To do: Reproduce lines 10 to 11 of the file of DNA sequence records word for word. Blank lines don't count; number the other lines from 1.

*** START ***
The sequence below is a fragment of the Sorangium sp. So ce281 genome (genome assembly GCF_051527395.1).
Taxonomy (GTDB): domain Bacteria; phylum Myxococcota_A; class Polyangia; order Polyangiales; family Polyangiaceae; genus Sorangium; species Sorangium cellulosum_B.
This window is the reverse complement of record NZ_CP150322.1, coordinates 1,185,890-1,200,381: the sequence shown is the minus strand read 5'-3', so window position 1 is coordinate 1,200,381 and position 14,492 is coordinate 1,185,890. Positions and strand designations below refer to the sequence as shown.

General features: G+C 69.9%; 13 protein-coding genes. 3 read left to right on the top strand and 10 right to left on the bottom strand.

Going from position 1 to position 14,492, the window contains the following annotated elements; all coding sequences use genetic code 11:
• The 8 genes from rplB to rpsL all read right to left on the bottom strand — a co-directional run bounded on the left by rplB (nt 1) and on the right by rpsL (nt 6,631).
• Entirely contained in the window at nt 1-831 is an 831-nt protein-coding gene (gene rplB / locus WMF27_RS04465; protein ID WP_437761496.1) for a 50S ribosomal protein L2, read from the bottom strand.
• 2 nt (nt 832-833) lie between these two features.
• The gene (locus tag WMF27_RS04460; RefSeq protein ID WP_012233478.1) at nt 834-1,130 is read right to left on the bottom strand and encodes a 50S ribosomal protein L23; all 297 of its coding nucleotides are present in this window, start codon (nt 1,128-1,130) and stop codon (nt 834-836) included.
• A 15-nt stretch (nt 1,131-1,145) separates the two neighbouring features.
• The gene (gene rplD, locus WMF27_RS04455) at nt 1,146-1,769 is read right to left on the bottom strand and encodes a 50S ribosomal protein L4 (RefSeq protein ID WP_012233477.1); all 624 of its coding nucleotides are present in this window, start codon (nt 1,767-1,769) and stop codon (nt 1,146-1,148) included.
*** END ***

• A 15-nt stretch (nt 1,131-1,145) separates the two neighbouring features.
• The gene (gene rplD, locus WMF27_RS04455) at nt 1,146-1,769 is read right to left on the bottom strand and encodes a 50S ribosomal protein L4 (RefSeq protein ID WP_012233477.1); all 624 of its coding nucleotides are present in this window, start codon (nt 1,767-1,769) and stop codon (nt 1,146-1,148) included.